Olivia and I went off to find a chair to sit in while we shared our cake. She sat on my lap and anticipated the rare opportunity for sugary goodness.
I was so enveloped in my special bonding moment with my daughter that I hadn't realized that we were the only ones in the room. So... I stopped. What was going on? Was I missing something?
15 children and their 30 adult companions (aka parents) were sitting in another room.
Not just sitting in another room, they were sitting on the laminate/tile floor in another room.
Full grown adults, children on their laps, sitting on the floor to feed their kids cake.
So as not to worry about the cake. The kids were eating it, dropping it, covered in it - no matter which way you slice it, it wasn't staying on the plate and was rarely making it to their mouth. It was as though a bunch of three year olds took up Smurf MMA fighting because blue and white were EV-ER-Y-WHERE.
SO - rather than teach our children to properly use a fork to eat cake; rather than take the time to carefully feed our children if they have not yet developed the fine motor skills required to eat cake safely; to eat over a plate rather than away from it; rather than directing our children to sit at a table; rather than preparing ourselves for accidents that happen with children and teaching our kids that accidents are a part of life - as are the humble apologies and the grace to clean up any mess you may have made... we, the parents, will sit on the floor and let our kids eat cake where we don't have to worry if they drop it.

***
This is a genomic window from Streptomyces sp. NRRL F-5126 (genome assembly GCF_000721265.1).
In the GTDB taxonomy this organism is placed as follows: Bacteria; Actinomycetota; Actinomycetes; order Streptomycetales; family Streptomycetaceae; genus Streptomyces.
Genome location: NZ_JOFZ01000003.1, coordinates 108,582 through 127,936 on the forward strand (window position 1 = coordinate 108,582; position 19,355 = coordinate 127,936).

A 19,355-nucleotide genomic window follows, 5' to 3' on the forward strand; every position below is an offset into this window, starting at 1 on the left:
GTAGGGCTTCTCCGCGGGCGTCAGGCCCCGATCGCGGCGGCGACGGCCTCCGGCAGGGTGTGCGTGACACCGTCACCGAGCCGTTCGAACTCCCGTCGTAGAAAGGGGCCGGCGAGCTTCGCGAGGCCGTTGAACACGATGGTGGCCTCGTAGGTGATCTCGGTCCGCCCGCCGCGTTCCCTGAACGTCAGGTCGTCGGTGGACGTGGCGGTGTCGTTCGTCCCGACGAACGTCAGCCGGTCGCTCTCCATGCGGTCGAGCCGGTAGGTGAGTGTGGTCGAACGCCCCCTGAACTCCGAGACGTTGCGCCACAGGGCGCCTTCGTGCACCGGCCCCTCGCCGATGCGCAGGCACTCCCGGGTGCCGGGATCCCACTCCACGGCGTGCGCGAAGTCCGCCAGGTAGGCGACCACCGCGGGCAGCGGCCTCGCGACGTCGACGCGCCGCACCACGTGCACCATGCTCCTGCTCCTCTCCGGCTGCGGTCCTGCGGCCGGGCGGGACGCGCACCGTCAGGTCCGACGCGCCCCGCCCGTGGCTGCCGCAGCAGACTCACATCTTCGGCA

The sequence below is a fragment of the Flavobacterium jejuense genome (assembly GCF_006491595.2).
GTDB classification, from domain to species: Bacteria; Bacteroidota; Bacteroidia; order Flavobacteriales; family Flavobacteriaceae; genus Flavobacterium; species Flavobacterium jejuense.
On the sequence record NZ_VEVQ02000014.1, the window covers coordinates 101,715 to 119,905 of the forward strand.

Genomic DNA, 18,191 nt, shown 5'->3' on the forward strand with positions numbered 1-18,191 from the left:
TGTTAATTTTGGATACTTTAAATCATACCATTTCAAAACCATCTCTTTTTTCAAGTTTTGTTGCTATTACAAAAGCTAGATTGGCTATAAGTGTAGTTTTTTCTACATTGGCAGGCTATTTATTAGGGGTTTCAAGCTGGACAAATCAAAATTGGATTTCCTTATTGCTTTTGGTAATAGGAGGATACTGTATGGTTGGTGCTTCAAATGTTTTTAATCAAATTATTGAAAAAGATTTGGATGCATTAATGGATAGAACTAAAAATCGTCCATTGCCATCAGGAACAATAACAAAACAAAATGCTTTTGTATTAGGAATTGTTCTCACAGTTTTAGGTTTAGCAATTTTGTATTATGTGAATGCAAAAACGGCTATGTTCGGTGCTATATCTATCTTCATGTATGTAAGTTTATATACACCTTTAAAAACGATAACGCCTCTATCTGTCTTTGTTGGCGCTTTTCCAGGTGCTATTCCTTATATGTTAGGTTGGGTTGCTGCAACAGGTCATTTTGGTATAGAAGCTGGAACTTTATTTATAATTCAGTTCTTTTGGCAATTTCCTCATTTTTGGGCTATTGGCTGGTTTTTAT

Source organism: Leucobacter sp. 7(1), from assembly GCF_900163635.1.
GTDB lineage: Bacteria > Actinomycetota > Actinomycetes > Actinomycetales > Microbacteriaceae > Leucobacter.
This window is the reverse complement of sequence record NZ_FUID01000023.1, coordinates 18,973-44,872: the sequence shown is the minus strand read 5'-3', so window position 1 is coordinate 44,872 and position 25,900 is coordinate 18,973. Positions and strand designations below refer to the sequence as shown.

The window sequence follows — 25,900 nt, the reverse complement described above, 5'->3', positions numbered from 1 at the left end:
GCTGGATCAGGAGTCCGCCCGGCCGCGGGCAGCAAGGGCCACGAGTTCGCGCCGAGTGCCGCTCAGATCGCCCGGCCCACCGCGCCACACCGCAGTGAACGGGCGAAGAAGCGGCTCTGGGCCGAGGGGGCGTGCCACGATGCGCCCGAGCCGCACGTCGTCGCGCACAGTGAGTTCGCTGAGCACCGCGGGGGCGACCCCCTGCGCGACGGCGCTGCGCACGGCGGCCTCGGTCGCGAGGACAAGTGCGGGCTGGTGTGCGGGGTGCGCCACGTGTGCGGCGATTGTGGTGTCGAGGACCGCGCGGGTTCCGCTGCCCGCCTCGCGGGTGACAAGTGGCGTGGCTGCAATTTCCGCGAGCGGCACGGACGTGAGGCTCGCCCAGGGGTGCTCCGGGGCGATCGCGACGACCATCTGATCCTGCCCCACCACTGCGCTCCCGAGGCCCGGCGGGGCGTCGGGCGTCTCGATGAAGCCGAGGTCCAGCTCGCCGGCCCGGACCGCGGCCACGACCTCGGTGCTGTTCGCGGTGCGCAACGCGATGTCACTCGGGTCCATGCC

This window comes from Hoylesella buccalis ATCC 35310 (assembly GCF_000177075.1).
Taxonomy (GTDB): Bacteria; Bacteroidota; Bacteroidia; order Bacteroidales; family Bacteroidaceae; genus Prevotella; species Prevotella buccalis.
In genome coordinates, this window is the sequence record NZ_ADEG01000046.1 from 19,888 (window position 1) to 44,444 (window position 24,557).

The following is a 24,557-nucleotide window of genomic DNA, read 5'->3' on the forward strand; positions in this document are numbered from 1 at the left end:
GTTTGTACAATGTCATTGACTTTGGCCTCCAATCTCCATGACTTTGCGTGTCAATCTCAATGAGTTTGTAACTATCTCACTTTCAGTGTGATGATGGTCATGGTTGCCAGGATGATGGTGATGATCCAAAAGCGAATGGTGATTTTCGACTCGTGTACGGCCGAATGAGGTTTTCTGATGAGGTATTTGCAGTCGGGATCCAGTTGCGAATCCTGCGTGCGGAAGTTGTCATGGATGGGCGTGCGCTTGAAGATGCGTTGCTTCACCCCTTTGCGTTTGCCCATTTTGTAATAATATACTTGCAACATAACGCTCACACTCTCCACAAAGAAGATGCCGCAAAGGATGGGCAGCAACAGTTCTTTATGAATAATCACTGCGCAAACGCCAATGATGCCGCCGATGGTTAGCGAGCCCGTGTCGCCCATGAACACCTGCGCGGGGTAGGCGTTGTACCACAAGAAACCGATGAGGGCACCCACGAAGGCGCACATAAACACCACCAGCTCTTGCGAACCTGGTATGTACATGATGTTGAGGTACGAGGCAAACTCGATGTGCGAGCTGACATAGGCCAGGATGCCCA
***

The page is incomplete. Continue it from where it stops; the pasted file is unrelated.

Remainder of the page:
Get off the floor. Have some self-respect. Yes, its a birthday party - but birthday parties are educational opportunities just as much as everything else is. YES, our kids are meant to have fun - but does sitting on the floor teach our kids to be respectful of other people's houses? Or does it teach them to mitigate risk by avoiding it as best they can? Or does it teach them that they can't be trusted with potentially staining food? Or does it teach them that they don't have to practice the harder skills because, frankly, they don't have to? (i.e. "don't worry about learning to eat that cake carefully - there is always a tile floor you can eat over")
If we don't parent our children, encourage their independence and draw them close to us through love, respect, patience and one-on-one attention, we are breeding bullies - kids who do not regard the thoughts and feelings of others but rather expect us (their parents) to think of things for them, clean up behind them, rationalize and defend their bad behavior.
At Thanksgiving, a good friend of mine accidentally knocked over a glass votive I had lit to make the house smell nice for our guests. Hot wax spilled all over my brand new carpet and stained it pretty badly. Was I mad? Yes. Was I more glad that I had friends in my house to enjoy Thanksgiving with? Absolutely. We open our houses to each other and take with it the destruction that may come as part of the territory.
So if I host a birthday party for Olivia, you are all invited. You can even eat cake over my carpet with your kids - and if you drop blue dye #12 on my carpet, I will do my best to get the stain out, but if I can't - your kid will forever be with me and serve to remind me of Olivia's birthday and the fortune we experienced to have you and your clumsy kid join us.